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X-Analytics: Enumerations & Structure

Updated: Feb 27

The system, method, and apparatus for measuring, modeling, reducing, and addressing cyber risk contains a fixed enumeration and structure.


The enumeration and structure are foundational and ensure that modular components connect in a meaningful way. Additionally, the enumeration and structure provide a means of organization that is easy to integrate and understand.


Threat Enumerations

This system, method, and apparatus contains 10 threat categories, which divide into numerous threat varieties. The threat enumerations are based on VERIS (Vocabulary for Event Recording and Incident Sharing).

X-Analytics has 10 threat categories:

  • Web Application Attacks: In this category, web application is the vector of attack to disrupt operations or compromise data.

  • Point-of-Sale (POS) Intrusion: In this category, a PoS asset is the vector of attack, with the intention of stealing payment records. includes critical and non-critical network equipment, such as routers, firewalls, and switches.

  • Misuse: In this category, misuse is the action. This includes data mishandling, and unapproved actions.

  • Error: In this category, error is the action. This includes misconfiguration, omission, and malfunction, but does not include loss of asset.

  • Theft & Loss: In this physical is the action. This includes an employee losing or a thief stealing a physical asset.

  • Crimeware: In this category, malware is the action that does not fit into a more specific pattern. This includes ransomware.

  • Skimmers: In this category, a thief physically implements an unauthorized skimming device onto a system to extract data.

  • Cyber Espionage: In this category, a nation-state or competitor sponsors an attacker to perform acts of espionage.

  • Denial-of-Service Attacks: In this category, a hacker uses a denial-of-service technique to disrupt operations.

  • Everything Else: In this category, malware, hacking, and social are the action that does not fit into a more specific pattern.

Each of the 10 threat categories divides into numerous threat varieties. The below figure is only a representative example of the threat varieties per threat category.

Historical data and cyber risk intelligence data informs the mapping of varieties, and which varieties are most common per threat category.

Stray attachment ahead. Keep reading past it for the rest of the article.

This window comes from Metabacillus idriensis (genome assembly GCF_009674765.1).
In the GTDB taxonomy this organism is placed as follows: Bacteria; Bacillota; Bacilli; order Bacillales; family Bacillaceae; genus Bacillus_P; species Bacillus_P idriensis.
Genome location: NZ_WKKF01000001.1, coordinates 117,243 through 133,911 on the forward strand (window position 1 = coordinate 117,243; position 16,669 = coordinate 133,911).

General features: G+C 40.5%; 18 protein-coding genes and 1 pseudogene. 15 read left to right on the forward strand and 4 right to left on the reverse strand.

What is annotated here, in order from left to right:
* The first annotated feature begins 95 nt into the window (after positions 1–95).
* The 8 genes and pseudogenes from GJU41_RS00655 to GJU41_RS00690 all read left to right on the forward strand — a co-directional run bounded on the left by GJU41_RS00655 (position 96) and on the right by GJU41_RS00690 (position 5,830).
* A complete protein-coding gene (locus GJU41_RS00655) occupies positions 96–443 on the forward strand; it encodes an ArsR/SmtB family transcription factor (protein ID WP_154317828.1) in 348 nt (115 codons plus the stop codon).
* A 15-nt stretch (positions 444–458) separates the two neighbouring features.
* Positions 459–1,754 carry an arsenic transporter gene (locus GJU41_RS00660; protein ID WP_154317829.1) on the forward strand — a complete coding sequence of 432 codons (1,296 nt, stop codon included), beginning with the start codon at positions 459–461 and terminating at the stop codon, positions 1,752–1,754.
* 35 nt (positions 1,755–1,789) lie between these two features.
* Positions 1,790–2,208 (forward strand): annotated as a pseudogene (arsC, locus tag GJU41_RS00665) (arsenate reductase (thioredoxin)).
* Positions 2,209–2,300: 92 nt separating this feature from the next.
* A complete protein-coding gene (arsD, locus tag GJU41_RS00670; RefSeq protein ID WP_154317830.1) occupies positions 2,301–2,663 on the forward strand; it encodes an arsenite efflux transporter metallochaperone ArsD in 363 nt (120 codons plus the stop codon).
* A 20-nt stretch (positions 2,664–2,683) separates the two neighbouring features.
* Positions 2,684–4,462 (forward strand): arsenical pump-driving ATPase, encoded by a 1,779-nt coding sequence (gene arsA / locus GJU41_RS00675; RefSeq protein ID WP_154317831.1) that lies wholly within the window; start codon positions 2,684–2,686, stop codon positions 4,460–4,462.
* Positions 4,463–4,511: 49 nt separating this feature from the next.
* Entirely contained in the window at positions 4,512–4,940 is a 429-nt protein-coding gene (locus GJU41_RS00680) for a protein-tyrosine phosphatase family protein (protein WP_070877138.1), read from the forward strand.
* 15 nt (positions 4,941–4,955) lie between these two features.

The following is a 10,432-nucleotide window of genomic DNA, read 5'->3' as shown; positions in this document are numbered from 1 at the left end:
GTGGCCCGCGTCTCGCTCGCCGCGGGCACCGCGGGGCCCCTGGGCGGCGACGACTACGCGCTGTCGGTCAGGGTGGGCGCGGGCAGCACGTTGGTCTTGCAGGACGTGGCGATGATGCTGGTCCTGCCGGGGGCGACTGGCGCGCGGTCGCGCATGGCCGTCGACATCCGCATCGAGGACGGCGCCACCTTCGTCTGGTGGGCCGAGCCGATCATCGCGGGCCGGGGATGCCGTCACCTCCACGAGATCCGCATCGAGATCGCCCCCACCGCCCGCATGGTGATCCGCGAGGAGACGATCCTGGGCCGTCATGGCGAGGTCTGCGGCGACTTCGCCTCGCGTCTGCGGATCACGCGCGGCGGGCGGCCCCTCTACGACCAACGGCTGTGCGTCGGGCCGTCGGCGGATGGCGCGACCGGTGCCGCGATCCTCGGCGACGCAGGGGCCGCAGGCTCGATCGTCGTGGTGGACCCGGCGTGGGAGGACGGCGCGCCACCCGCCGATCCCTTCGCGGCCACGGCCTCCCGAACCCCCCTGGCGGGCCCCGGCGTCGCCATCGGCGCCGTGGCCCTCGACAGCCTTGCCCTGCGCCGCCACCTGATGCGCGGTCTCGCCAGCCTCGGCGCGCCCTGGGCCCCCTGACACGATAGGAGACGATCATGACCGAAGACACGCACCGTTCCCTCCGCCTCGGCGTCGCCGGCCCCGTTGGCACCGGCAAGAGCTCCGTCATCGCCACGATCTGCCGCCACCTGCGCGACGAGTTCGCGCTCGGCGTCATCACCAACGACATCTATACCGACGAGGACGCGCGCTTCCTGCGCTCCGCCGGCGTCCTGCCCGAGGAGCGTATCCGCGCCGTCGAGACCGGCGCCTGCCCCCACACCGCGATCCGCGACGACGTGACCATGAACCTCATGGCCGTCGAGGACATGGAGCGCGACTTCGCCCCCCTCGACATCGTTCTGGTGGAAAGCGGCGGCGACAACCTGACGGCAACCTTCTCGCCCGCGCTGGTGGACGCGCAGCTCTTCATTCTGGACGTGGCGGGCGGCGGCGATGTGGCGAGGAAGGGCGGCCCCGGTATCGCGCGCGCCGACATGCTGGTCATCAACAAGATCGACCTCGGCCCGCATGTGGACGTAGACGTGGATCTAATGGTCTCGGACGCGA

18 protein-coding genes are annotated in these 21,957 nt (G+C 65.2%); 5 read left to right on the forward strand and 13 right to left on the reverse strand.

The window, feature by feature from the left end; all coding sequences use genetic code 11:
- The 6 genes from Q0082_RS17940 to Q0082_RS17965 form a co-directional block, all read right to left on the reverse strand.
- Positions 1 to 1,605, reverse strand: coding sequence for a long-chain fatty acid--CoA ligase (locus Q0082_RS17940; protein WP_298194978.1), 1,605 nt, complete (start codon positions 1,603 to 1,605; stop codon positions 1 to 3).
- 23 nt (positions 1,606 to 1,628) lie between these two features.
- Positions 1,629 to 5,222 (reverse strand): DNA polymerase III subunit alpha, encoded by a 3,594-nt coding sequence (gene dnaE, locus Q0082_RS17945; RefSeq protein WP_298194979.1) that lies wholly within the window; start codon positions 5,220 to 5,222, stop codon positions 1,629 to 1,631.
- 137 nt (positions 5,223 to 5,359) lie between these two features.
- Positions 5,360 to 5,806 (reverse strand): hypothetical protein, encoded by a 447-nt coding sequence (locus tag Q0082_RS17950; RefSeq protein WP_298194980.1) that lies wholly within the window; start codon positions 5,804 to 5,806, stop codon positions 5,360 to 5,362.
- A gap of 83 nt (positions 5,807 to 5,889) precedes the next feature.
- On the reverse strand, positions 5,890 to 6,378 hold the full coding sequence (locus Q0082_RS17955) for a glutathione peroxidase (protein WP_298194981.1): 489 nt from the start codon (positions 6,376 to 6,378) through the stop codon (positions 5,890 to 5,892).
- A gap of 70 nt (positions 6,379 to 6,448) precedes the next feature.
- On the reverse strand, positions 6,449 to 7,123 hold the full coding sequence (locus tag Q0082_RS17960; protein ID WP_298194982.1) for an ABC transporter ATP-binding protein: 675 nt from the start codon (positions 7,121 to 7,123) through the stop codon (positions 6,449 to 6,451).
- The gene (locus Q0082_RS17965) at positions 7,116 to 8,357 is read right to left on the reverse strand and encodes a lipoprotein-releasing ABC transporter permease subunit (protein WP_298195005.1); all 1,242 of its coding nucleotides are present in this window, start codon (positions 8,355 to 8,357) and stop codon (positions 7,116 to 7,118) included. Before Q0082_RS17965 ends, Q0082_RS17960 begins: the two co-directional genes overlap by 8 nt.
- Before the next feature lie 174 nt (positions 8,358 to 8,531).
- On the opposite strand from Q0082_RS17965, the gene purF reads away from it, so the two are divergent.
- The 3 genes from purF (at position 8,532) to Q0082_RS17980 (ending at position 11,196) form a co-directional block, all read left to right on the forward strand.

Asset Enumerations

This system, method, and apparatus contains 11 asset groups. The asset groups are based on VERIS and other common asset group labels.

  • Server & Applications: This includes critical and non critical servers (including the hosted applications), such as domain servers, web servers, files servers, and DNS servers.

  • Network: This includes critical and non-critical network equipment, such as routers, firewalls, and switches.

  • End User Systems: This includes critical and non-critical user assets, such as laptops, desktops, and mobile phones.

  • Terminals: This includes critical and no-critical terminal assets, such as kiosks, ATMs, and payment terminals.

  • ICS, SCADA, & OT: This includes industrial control systems (ICS), supervisory control & data acquisition (SCADA), and operational technologies (OT).

  • Healthcare Devices: This includes critical and non-critical network-based (including wireless) healthcare equipment, such as insulin pumps, heart monitors, and glucometers.

  • Onboard Systems: This includes systems that are used to control or help navigate airplanes, cars, trucks, trains, and ships.

  • Critical Internet of Thing (IoT) Devices: This only includes critical internet of thing devices, such as meters, inventory tracking systems, and drones.

  • Non-Critical Internet of Thing (IoT) Devices: This only includes non-critical internet of thing devices, such as printers, apple TVs, and refrigerators.

  • Media & Offline Data: This includes all forms of offline data and media, such as paper, USB drives, and removable hard drives.

  • People: This includes the human element of an organization, such as employees, customers, and contractors.

Historical data and cyber risk intelligence data inform asset group selection and deselection.


Risk Scenario Enumerations and Structure